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Feature: Calculating Pi
Posted by Nick on 14 March 2000, 03:57 GMT

I hope everyone is having a very happy Pi Day! In case you don't know, today (March 14) is Pi Day. In honor of this, this week's feature will be in homage of our favorite irrational number. Andy Selle has written us a feature regarding pi and its origins.

Check out the updated version instead. It is available in PDF or HTML

# Calculating : an explorative tour

Andrew Selle (aselle@ticalc.org)

### Abstract:

A look at calculating with a TI graphing calculator. This article goes through a variety of methods for finding the ever closer decimal approximation of our favorite trancendental number.

## Introduction

is a very interesting number. We are first introduced to it early in our grade-schooling as a component of the formulas and . It seems odd to us that we need to use this number. Where did it come from? How did we ever figure it out? These our questions that I hope to address and perhaps answer. However, the major point of this article is to explore methods of calculating using a Texas Instruments graphing calculator (and perhaps a few computers).

## History

The history of is a long one. The first significant advancement in the understanding of was the Ancient Greeks. They came up with the concept of inscribing a polygon inside a circle. As you added more sides to the polygon, the polygon became closer and closer to a circle. By taking the ratio between the polygon's area to the circle's area, you could find Thus, the first method of calculating was born.
During the middle ages, time for calculating was not readily available. Even when it was, the polygon inscribing method was very slow and painstaking. It was eventually discovered that an infinite series approximating was a good means to calculate . Once the computer was invented, was quickly calculated to many places.

This history is in no way complete, but it covers the major ideas.

## Math

Obviously, a lot of math is involved in calculating . I will derive all my mathematics as completely as possible, but don't be afraid to skip the derivations if you are not interested. I will highlight the important results found to make this easy.

# Monte Carlo Method

## Derivation

One of my favorite methods, and one of the simplest to understand is the Monte Carlo method. I first ran into this method when I was learning BASIC for my Apple II. One sets up a square that is 2 by 2. One then inscribes a circle inside the square. Random points are then plotted repeatedly. For each point we add one to the variable n, and if the point is within the circle we add one to the variable i. Then to calculate we simply put together what we know. ,areasquare = 4. Now, we can setup the proportion . Thus,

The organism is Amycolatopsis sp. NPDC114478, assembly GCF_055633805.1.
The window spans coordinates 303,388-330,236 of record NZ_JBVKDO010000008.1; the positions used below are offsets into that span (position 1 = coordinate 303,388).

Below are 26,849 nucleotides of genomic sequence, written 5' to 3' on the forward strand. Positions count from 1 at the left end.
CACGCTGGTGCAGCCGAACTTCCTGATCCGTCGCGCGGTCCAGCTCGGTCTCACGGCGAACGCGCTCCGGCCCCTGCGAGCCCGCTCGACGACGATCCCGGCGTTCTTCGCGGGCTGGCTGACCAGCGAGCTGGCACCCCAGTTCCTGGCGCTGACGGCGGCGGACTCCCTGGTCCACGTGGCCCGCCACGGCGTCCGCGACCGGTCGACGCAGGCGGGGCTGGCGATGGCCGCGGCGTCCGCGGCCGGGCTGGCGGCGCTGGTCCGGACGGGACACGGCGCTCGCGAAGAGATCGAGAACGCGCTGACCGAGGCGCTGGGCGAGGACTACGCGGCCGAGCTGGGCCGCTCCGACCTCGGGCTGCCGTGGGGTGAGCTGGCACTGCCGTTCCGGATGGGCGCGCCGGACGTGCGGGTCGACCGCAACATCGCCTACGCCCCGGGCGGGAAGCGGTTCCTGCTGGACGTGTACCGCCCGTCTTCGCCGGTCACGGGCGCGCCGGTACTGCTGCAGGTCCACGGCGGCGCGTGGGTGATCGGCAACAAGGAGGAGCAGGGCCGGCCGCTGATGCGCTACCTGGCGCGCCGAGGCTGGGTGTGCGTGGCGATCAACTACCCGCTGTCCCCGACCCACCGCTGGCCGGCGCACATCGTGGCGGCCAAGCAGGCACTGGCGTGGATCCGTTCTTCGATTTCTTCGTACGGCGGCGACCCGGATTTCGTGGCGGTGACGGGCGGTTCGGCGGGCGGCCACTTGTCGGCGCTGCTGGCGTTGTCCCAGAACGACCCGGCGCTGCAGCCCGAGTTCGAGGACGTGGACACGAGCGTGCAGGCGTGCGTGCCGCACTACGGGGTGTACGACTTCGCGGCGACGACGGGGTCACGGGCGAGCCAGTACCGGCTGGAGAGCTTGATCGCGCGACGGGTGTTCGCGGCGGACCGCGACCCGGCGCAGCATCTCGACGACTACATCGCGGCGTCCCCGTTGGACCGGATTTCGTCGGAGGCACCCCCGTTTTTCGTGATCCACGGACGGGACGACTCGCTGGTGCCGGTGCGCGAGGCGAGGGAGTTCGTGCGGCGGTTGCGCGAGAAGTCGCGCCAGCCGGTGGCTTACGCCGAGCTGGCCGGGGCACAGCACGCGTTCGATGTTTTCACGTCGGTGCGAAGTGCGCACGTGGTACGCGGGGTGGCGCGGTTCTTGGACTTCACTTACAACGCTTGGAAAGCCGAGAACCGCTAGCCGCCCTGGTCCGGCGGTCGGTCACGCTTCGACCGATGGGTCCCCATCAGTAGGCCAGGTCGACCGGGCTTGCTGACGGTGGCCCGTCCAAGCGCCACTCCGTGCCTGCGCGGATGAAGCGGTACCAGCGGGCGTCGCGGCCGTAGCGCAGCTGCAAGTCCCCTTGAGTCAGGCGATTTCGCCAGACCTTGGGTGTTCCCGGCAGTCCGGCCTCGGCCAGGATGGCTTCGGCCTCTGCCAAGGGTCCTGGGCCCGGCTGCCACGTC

## Implementation

This program can be easily implemented in 8x TI-BASIC as:

:0 --> N0 --> D
:While 1
:rand*2-1 --> X
:rand*2-1 --> Y
:If sqrt(x^2+y^2)=< 1
:N+1 --> N
:End
:D+1 --> D
:Disp (N/D*4)
:End

## Bibliography

1) Dara Hazeghi: Dara's Pi Page http://www.geocities.com/EnchantedForest/5815/,
Accessed 3/4/2000
2) JOC/EFR: Pi Through the Ages http://www-groups.dcs.st-and.ac.uk/

If you don't yet know how to celebrate Pi Day, here's a few tips:

• Watch the movie Pi. It was written rather recently, and it's a bit artsy, but I love it. I'm planning on watching it with friends during the evening.
• Serve pie to your classes, or if you don't have enough pie, have it for dinner!
• Be psychotic like me and memorize sixty digits of pi. :)

Best wishes to you during this Pi Day season.

 The comments below are written by ticalc.org visitors. Their views are not necessarily those of ticalc.org, and ticalc.org takes no responsibility for their content.

Re: Feature: Calculating Pi
Gohan
(Web Page)

Pi=3.14, nothing really to get so excited about. (in my opinion) LoL!

14 March 2000, 05:13 GMT

Re: Re: Feature: Calculating Pi
lexlugger
(Web Page)

According to my physics teacher Pi=3. My teacher also claims that the only numbers ever used in physics are 0, 1, e, Pi, 5, and 10^x where x=any integer.

14 March 2000, 14:15 GMT

Re: Re: Re: Feature: Calculating Pi
Ciaran McCreesh
(Web Page)

I didn't know about the 5, I've seen some 1/2, I suppose that is 5x10^0. Surely c comes in quite a bit as well, I mean isn't the SI stuff based upon it?

Ciaran

14 March 2000, 20:04 GMT

Re: Re: Re: Re: Feature: Calculating Pi
Scott Noveck
(Web Page)

5 * 10^0 = 5

you meant 5 * 10^1

15 March 2000, 03:12 GMT

Re: Re: Re: Re: Re: Feature: Calculating Pi
Ciaran McCreesh
(Web Page)

Actually I meant 10^-1, didn't I? 10^-1 is 0.1 I think.

Ciaran

15 March 2000, 19:47 GMT

Re: Re: Re: Re: Feature: Calculating Pi
Ken

5x10^0
=5x1
=5

15 March 2000, 03:16 GMT

Re: Re: Re: Feature: Calculating Pi
ikecam
(Web Page)